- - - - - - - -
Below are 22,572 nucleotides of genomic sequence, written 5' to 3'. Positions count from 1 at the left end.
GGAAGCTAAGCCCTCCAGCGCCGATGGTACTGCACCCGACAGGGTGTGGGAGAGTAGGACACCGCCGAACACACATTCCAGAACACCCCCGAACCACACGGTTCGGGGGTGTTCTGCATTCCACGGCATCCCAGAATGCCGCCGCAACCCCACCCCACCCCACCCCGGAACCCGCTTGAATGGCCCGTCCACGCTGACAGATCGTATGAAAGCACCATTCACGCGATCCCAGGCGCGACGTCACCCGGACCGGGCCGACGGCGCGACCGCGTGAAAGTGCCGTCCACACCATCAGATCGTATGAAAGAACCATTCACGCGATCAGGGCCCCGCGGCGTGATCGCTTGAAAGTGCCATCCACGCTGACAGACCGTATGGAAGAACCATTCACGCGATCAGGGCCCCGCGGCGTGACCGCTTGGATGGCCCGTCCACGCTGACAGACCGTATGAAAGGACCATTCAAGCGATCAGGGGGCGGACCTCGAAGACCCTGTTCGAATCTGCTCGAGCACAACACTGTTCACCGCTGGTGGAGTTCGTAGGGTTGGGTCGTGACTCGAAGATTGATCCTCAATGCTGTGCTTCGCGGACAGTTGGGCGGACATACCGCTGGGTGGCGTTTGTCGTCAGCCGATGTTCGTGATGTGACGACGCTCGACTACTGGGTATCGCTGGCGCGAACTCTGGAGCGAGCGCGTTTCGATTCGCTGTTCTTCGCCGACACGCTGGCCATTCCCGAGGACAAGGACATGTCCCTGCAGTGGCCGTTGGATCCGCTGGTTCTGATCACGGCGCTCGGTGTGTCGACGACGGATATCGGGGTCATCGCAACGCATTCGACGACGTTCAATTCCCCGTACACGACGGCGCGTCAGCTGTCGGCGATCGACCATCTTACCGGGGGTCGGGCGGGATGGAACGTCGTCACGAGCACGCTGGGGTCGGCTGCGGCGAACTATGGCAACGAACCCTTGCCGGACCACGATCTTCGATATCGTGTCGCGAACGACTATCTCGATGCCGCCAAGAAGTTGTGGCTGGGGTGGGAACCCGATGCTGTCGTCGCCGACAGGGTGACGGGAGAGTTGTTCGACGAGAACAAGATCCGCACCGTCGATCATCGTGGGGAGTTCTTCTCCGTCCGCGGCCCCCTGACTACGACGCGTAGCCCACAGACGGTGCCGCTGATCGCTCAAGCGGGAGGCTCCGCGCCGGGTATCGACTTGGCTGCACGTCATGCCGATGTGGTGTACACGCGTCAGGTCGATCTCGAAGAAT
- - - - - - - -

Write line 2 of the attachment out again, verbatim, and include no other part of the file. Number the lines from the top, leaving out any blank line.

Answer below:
GGAAGCTAAGCCCTCCAGCGCCGATGGTACTGCACCCGACAGGGTGTGGGAGAGTAGGACACCGCCGAACACACATTCCAGAACACCCCCGAACCACACGGTTCGGGGGTGTTCTGCATTCCACGGCATCCCAGAATGCCGCCGCAACCCCACCCCACCCCACCCCGGAACCCGCTTGAATGGCCCGTCCACGCTGACAGATCGTATGAAAGCACCATTCACGCGATCCCAGGCGCGACGTCACCCGGACCGGGCCGACGGCGCGACCGCGTGAAAGTGCCGTCCACACCATCAGATCGTATGAAAGAACCATTCACGCGATCAGGGCCCCGCGGCGTGATCGCTTGAAAGTGCCATCCACGCTGACAGACCGTATGGAAGAACCATTCACGCGATCAGGGCCCCGCGGCGTGACCGCTTGGATGGCCCGTCCACGCTGACAGACCGTATGAAAGGACCATTCAAGCGATCAGGGGGCGGACCTCGAAGACCCTGTTCGAATCTGCTCGAGCACAACACTGTTCACCGCTGGTGGAGTTCGTAGGGTTGGGTCGTGACTCGAAGATTGATCCTCAATGCTGTGCTTCGCGGACAGTTGGGCGGACATACCGCTGGGTGGCGTTTGTCGTCAGCCGATGTTCGTGATGTGACGACGCTCGACTACTGGGTATCGCTGGCGCGAACTCTGGAGCGAGCGCGTTTCGATTCGCTGTTCTTCGCCGACACGCTGGCCATTCCCGAGGACAAGGACATGTCCCTGCAGTGGCCGTTGGATCCGCTGGTTCTGATCACGGCGCTCGGTGTGTCGACGACGGATATCGGGGTCATCGCAACGCATTCGACGACGTTCAATTCCCCGTACACGACGGCGCGTCAGCTGTCGGCGATCGACCATCTTACCGGGGGTCGGGCGGGATGGAACGTCGTCACGAGCACGCTGGGGTCGGCTGCGGCGAACTATGGCAACGAACCCTTGCCGGACCACGATCTTCGATATCGTGTCGCGAACGACTATCTCGATGCCGCCAAGAAGTTGTGGCTGGGGTGGGAACCCGATGCTGTCGTCGCCGACAGGGTGACGGGAGAGTTGTTCGACGAGAACAAGATCCGCACCGTCGATCATCGTGGGGAGTTCTTCTCCGTCCGCGGCCCCCTGACTACGACGCGTAGCCCACAGACGGTGCCGCTGATCGCTCAAGCGGGAGGCTCCGCGCCGGGTATCGACTTGGCTGCACGTCATGCCGATGTGGTGTACACGCGTCAGGTCGATCTCGAAGAAT